New technologies and the threat to sovereignty in Africa
This document is a reproduction of a special issue of Pambazuka News, produced in collaboration with the ETC Group (Action Group on Erosion, Technology and Concentration). It presents a range of articles discussing the staggering developments in bio- and nanotechnology and the alarming implications for the African continent and the Global South. It seeks to arm those engaged in the battle for a fairer world to engage in the debates, discussions and dialogues that can prevent the impending conquest of the continent, its people and its natural resources.
Africa is facing the threat of a new form of conquest, made possible through astonishing technological revolutions in biology, quantum physics, chemistry and engineering. Today, all living matter can be modified through genetic engineering; new life forms created and released into the environment through synthetic biology; the properties of common elements and compounds dramatically modified through nanotechnologies (technologies working at the scale of atoms and molecules) and nanomanufacture (creating, for example, semiconductors at molecular level, and even non-nuclear nanobombs); and there is a even a convergence between nanotechnologies, information technologies and cognitive science that potentially enables the development of cerebral implants for monitoring or even controlling our brains.
Reading about such developments is like reading science fiction. The difference is that this is real; it is happening now. These technologies are being developed in a world that is grossly unequal, under conditions where accumulation and profiteering rule, enabling the rich to get richer by any means, while the majority are pauperised. They have developed under conditions created over the last 30 years that have allowed corporations to monopolise atomic-level manufacturing – whether of living or inanimate matter – and legitimise wide-scale corporate biopiracy, with Africa, a continent of extraordinary biodiversity, being a significant victim. Plants that have long been used in Africa are being patented by corporations in the North. But perhaps most significant of all for the continent is the fact that corporate eyes are looking greedily at the profits to be made from the hundreds of billions of tonnes of undifferentiated plant matter that can be used as the alternative source of carbon to fossil fuels, enabling the manufacture of transport fuels, electricity, chemicals and plastics, fertilisers and all those products that ensure the comfortable lifestyles of the North, under the guise of supporting the 'green economy'.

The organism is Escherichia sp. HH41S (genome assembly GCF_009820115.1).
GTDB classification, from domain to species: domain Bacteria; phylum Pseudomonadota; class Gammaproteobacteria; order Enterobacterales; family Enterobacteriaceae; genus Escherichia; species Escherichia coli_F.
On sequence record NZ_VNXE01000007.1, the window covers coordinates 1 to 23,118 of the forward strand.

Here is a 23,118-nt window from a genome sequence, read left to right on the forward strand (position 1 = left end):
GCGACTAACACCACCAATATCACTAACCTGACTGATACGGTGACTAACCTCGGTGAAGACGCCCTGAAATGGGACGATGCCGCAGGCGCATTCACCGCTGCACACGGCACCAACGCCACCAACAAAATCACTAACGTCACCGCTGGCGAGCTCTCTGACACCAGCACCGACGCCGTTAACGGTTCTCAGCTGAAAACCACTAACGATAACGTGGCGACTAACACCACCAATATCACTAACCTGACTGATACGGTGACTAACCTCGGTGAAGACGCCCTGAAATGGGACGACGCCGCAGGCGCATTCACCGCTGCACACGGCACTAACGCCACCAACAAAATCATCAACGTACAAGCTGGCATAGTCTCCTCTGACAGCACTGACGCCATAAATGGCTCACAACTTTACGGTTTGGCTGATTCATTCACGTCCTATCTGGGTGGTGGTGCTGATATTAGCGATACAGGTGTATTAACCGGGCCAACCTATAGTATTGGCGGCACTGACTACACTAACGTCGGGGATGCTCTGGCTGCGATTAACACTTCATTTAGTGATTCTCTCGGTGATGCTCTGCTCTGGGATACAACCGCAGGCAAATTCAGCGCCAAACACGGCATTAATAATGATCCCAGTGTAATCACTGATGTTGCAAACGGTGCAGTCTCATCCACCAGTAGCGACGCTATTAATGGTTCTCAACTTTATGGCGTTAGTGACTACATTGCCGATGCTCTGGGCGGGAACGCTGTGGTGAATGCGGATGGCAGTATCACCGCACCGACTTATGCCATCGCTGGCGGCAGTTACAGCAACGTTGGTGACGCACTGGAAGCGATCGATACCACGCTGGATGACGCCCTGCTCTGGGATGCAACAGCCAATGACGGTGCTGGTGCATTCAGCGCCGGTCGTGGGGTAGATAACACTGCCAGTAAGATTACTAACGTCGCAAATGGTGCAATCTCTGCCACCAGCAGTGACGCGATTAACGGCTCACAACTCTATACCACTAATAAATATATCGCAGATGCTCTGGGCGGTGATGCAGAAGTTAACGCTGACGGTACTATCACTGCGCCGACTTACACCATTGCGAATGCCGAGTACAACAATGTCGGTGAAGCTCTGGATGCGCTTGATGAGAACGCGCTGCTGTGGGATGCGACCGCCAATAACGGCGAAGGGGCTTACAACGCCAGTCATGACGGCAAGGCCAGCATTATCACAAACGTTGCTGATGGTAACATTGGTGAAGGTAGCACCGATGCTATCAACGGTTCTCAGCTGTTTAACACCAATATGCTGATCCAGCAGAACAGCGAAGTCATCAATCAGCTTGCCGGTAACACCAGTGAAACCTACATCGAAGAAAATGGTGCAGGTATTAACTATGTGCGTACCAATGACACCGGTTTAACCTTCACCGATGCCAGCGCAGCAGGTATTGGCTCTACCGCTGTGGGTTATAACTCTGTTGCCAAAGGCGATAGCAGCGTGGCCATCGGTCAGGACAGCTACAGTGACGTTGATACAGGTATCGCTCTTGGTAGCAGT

The full consequences of what has been dubbed the 'technological tsunami' needs to be publicly discussed and strategies developed to counter these trends. These trends are being challenged around the world – in local communities, national movements and in global meetings of the United Nations such at the Convention on Biological Diversity and the Committee on Food Security of the FAO (Food and Agriculture Organisation). Citizens are joining together to expose the dangers of governments giving free reign to corporations to use new technologies to solve problems that at root require social and political solutions.
CE DOCUMENT EST DISPONSIBLE EN FRANÇAIS
Title New technologies and the threat to sovereignty in Africa
Authors Diana Bronson, Gareth Jones, Molly Kane, John Blessing Karumbidza, Anne Maina, Firoze Manji, Mariam Mayet, Pat Mooney, Oduo Ongwen, Silvia Ribeiro, Khadija Sharife, Jim Thomas, Kathy Jo Wetter
Publisher Pambazuka Press
Imprint Fahamu Books
BISAC Subject Heading POL055000 POLITICAL SCIENCE / World / Australian & Oceanian
Audience 01 General / trade
Audience Activists, campaigners, NGO-workers, academics, journalists, commentators Higher education, undergraduates, postgraduates
Credit Pambazuka Press
Title First Published 17 January 2011
Subject Scheme Identifier Code 93 Thema subject category: JP 94 Thema geographical qualifier: 1M
Nb of pages 71 p.
Product Detail PDF
GTIN13 (EAN13) 9780857490339
Reference no. 978-0-85749-033-9
Publication Date 17 January 2011
Main content page count 71